Even if Albarn hadn’t given away his identity, it probably would have been impossible to keep up the facade: Blur were one of Britain’s most famous bands at the time, and Albarn’s voice was unmistakab­le on Gorillaz’ 2001 breakthrou­gh hit “Clint Eastwood.” Since those early days, he has become increasing­ly prominent within the band’s ever-shifting collage of hip-hop, pop, electronic and global influences. The project’s sixth album, 2018’s The Now Now, particular­ly emphasized the singer, with just three featured guests and a streamline­d synthpop sound.

Eighth album Cracker Island follows in that mode. Its 10 songs make it the shortest album in the discograph­y, and while most of the tracks do have featured guests, there are only two rap verses, with many of the contributo­rs singing background vocals while Albarn remains front and centre. Thundercat kicks the digital funk of the title track into overdrive with his nimble six-string bass and falsetto harmonies, and Stevie Nicks’s unmistakab­le voice is given a digital makeover in the background of the sweetly chugging “Oil,” while Beck is in crooner mode on acoustic lullaby “Possession Island.”

In a rare moment when a contributo­r steals the spotlight from Albarn, Puerto Rican superstar Bad Bunny takes the lead on “Tormenta,” singing and rapping in Spanish amidst a sonic sunshower of synthetic harps and Latin rhythms.

“When you work together, you’ve got to embrace each other’s joy, and how that is attained within the context of the session,” Albarn says of his approach to bringing the best out in his many guests. “If I was going to write a handbook on how to make collaborat­ive pop music, it would be more a psychother­apy book than a music book — for myself included.”

In addition to connecting with collaborat­ors, Albarn revisits a peculiar moment from his career with Blur on the sighing “Baby Queen,” which reflects on the band’s meeting with the Princess of Thailand in 1997.

“She kept taking mini Polaroids of us,” Albarn remembers. “And then we went to do the concert, and she’d been placed in front of the mixing desk. She had a throne and these guards around her. So that was kind of mad, and then when ‘Song 2’ started, she got up on the seat and stage-dived into the soldiers.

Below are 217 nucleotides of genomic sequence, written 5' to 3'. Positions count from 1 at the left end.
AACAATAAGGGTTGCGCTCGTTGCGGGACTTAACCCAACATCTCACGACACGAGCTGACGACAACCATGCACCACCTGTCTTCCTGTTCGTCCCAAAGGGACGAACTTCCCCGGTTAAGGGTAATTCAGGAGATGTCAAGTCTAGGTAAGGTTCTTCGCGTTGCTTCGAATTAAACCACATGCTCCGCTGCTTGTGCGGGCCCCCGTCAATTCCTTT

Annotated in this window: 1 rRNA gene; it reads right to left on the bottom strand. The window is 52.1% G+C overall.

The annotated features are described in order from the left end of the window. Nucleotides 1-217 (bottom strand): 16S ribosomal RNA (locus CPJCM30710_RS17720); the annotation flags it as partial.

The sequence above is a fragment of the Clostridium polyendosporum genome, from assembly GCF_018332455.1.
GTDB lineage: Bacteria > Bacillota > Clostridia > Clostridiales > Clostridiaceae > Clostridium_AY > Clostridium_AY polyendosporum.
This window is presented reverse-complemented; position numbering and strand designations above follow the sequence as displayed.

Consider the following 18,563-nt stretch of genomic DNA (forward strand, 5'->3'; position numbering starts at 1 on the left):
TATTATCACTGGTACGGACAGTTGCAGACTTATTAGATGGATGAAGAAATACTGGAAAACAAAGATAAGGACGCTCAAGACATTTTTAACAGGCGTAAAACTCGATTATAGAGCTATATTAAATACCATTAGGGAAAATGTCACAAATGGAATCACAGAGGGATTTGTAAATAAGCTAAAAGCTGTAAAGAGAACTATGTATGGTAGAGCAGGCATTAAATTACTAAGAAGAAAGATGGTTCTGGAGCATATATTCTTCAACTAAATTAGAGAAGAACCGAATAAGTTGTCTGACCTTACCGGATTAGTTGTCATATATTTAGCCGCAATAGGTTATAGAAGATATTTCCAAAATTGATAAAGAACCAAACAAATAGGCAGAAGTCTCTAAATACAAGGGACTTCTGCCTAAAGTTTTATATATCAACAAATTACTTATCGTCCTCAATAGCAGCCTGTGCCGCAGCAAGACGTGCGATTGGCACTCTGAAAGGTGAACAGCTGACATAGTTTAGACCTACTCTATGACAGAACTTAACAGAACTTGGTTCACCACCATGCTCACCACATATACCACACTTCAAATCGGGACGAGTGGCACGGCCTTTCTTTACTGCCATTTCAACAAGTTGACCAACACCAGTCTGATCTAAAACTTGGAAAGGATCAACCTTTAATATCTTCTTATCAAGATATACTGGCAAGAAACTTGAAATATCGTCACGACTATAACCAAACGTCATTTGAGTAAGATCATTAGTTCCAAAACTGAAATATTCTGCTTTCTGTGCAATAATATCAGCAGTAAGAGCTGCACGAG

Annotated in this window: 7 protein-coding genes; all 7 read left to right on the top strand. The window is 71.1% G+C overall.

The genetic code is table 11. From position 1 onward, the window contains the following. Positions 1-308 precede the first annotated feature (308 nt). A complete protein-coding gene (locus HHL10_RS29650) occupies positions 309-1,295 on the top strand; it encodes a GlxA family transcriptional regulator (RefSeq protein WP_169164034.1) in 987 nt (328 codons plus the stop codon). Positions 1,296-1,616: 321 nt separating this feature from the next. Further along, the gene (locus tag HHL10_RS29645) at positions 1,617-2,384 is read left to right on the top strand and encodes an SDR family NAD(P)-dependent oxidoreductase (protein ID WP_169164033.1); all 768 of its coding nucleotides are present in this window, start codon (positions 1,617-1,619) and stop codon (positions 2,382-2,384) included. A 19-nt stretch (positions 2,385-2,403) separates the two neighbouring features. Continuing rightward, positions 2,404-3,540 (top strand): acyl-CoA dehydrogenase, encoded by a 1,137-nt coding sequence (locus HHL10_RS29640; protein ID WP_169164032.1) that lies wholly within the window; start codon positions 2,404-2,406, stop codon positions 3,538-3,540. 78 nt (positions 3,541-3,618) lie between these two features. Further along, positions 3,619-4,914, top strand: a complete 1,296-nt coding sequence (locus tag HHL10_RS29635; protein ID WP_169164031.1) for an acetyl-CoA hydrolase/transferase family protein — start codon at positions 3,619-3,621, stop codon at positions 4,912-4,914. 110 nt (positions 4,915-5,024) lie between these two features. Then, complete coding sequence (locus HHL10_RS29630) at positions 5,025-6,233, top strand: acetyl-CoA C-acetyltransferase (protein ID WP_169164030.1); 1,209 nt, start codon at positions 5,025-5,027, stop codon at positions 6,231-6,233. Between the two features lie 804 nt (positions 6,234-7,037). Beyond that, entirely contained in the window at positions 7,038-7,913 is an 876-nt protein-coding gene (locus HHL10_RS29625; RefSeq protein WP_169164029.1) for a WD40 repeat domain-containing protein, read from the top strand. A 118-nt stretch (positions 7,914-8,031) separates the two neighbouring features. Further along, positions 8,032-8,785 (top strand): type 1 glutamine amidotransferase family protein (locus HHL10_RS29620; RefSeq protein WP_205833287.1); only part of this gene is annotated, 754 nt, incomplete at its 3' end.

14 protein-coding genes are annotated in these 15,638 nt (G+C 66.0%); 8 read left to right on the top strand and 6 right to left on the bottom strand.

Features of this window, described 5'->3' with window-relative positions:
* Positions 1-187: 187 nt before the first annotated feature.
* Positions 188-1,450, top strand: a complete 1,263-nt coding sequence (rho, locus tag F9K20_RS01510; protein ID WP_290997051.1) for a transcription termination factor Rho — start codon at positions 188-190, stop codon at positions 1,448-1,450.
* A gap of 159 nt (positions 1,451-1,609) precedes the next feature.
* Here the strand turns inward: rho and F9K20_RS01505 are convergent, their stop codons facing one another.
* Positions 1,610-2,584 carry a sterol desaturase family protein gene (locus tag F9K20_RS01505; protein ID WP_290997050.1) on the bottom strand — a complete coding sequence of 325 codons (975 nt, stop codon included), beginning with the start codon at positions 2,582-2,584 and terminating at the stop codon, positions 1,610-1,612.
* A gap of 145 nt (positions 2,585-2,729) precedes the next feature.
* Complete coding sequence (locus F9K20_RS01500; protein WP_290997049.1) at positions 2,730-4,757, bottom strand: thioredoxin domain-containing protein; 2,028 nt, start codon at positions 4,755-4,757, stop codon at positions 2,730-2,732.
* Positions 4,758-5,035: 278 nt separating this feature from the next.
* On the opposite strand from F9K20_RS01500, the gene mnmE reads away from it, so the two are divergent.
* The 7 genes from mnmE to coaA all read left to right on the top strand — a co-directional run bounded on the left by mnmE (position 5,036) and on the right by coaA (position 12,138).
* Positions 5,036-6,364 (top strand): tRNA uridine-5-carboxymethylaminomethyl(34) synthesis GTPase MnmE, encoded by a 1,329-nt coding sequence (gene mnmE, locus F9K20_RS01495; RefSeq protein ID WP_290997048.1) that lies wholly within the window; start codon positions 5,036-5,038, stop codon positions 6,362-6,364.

Everyone else is going crazy, but there’s this other kind of youthful exuberance being expressed, and in such a weird gilded cage.” While working on Cracker Island, the songwriter had a dream about meeting the Princess again, and the experience worked its way into the album’s eclectic universe.

Cracker Island’s imagery and lyrics loosely follow a cryptic religious sect called the Last Cult, with Gorillaz bassist Murdoc as its messianic leader. The cult theme came to Albarn after he touched down in Los Angeles to record the album with megaproduc­er Greg Kurstin. Recording for the first time in “the town of dreams” that is L. A., the songwriter found himself face-toface with the many ways in which people buy into false promises of fame, fortune and a better life.

Rather than being about cults in the traditiona­l sense, Cracker Island is a response to online echo chambers and political division — another timely piece of commentary from the artist who famously declared that modern life is rubbish, and further evidence of how Gorillaz remain tapped into the current moment.

When Albarn says “cracker,” he’s referring primarily to maddened cult members — but it could also mean everything from a prize-revealing Christmas cracker, to a biscuit, to American slang for a white person.

“Cracker Island would, I suppose, be like an echo chamber for the alt-right. Get everyone on an island together doing it. They are, digitally anyway,” says Albarn. “And they’re welcome to it! I personally won’t be visiting that island on my tour. I’ll stay on the cruise ship for that one, thank you very much.”